For a long time, drinking beer in Japan meant implicitly supporting one of the country’s four major producers: Asahi, Kirin, Suntory and Sapporo. But in the mid-1990s, when a law prohibiting the operation of small-scale breweries was abandoned, the door was opened for Japanese craft beer, known as ji-biru.
Even today, there are only about 200 craft breweries in Japan, so finding domestic microbrews takes some effort. (For comparison, the United States had nearly 2,500 craft breweries in operation as of June 2013, according to the Brewers Association.)
But increasingly, the place to taste these relatively rare — but deliciously well-crafted — beers is Osaka, Japan’s third-largest city.
“Osaka has long been called the kitchen of Japan. People like to go out and eat and party,” said Mark Meli, a professor at Kansai University in Osaka and author of “Craft Beer in Japan,” the first English-language guide to Japanese craft beer, published last year.
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Meli began five years ago to work on the book, an indispensable guide for beer-lovers visiting Japan. Then, you could count on one hand the number of bars serving domestic craft beers in Osaka. But in 2012, Meli said, “it really exploded.” Today, there are more than a dozen such places.
At the start of the explosion was the April 2012 opening of Beer Belly Tenma, the third and largest pub affiliated with Osaka’s Minoh brewery. The pioneering brewery is today run by three sisters who have earned worldwide acclaim for their nuanced brews, like Minoh’s W-IPA, which won the 2013 World Beer Award for best Imperial IPA.
The new location in the Tenma neighborhood pours Minoh’s excellent beers, such as the seasonal White Ale, a new personal favorite that’s made with yuzu, but the spot also serves satisfying pub grub like fish and chips and oozy nuggets of fried Camembert.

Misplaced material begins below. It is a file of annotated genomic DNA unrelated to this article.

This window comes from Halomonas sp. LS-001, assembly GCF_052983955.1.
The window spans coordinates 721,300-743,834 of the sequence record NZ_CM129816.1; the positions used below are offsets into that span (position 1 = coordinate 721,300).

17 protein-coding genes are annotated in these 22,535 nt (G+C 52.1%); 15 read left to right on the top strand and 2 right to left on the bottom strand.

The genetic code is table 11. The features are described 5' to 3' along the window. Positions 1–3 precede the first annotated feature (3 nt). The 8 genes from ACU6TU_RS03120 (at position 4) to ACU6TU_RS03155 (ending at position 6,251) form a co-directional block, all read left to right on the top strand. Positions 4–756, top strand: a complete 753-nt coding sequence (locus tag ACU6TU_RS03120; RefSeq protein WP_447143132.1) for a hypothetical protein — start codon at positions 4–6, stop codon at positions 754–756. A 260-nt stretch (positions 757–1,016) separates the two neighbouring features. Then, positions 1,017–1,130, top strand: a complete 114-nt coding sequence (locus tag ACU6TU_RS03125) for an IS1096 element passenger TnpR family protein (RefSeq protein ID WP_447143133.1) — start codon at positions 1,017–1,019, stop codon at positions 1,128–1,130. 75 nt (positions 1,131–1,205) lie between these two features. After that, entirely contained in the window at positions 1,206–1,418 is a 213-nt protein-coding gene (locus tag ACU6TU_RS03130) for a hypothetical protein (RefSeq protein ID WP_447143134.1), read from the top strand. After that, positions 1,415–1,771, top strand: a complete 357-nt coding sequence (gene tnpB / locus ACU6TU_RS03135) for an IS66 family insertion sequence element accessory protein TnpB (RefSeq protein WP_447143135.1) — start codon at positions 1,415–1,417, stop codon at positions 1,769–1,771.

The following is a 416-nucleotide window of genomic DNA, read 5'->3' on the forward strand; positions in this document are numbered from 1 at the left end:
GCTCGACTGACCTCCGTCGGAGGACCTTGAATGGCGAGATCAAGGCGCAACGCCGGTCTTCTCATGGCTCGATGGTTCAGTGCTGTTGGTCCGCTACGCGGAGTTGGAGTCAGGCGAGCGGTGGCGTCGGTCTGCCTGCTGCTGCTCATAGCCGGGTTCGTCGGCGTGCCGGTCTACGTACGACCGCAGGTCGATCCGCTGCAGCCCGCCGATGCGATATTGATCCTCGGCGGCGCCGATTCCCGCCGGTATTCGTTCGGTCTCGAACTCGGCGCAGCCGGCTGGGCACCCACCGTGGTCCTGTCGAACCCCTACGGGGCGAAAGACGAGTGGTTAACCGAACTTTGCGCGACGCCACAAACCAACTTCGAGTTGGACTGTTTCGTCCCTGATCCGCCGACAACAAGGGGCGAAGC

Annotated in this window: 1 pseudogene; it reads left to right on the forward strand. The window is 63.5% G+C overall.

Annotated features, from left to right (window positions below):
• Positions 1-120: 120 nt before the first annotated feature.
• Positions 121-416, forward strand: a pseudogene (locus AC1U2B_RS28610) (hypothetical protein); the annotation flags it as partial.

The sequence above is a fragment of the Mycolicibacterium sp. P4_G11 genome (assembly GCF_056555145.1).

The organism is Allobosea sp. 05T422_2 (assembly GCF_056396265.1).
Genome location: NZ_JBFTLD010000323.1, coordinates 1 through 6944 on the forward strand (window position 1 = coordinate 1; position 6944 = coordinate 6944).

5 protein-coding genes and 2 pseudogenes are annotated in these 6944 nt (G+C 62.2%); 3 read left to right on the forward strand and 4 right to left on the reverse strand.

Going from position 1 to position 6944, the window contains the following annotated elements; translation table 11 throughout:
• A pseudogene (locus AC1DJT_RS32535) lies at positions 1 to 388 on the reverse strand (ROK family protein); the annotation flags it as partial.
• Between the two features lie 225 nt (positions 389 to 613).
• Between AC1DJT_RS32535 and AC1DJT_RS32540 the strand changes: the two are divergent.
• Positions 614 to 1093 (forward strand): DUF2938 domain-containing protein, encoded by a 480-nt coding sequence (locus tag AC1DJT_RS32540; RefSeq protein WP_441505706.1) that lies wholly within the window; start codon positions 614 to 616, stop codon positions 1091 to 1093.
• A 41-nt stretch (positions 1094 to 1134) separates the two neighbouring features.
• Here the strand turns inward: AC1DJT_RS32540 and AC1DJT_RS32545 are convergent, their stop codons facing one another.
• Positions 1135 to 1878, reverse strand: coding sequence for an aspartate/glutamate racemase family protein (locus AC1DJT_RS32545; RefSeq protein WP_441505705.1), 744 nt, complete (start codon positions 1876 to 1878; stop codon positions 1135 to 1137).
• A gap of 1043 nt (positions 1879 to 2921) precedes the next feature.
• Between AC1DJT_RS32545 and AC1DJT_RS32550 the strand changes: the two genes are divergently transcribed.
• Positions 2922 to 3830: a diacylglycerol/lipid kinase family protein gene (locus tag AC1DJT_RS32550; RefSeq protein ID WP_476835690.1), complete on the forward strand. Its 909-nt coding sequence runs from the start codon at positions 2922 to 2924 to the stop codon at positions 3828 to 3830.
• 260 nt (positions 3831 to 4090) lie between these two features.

The proximity of Osaka’s many new craft beer bars is particularly conducive to a pub-crawl. From Beer Belly Tenma, it’s a short walk west to Craft Beer Bar Marciero, a boisterous, cozily cramped spot with eight rotating taps offering a great selection of ji-biru, like Shiga Kogen’s Imperial Black IPA and Sankt Gallen’s Kokutou Sweet Stout.
When passing through Umeda railway station, stop by Beer Stand Molto! for a bottle of Iwate Kura weizen. And farther south at Yellow Ape Craft, a smoky two-level pub, the taps recently poured a special Belgian pale ale from the Osaka Mujina Beer Project, a collaboration between Ise Kadoya brewery and several area bars.
Not far from there is Dig Beer Bar, a friendly spot that opened last year, where, over a couple of ji-biru, Meli summarized the expansive approach of Japanese craft brewers.
“They’re hitting all the different styles,” he said. “That’s their conceit: taking things from other places, tweaking them and making them better.”
The result is a craft-beer scene that can please fans of wide-ranging styles, from fruit beer and porters to ales and IPAs. But sustaining a diverse portfolio of styles often requires importing nonindigenous ingredients, which inflates costs.
“The price keeps normal people from trying it,” Meli said, adding that ji-biru is “two to three times as expensive as other beers.”
Indeed, the beer I was drinking that night — a deliciously smooth weizenbock from Fujizakura Heights, a microbrewery near Mount Fuji — was not even a full pint but cost me 1,000 yen (nearly $10 at the current favorable exchange rate). But it and others rival the best Western brews.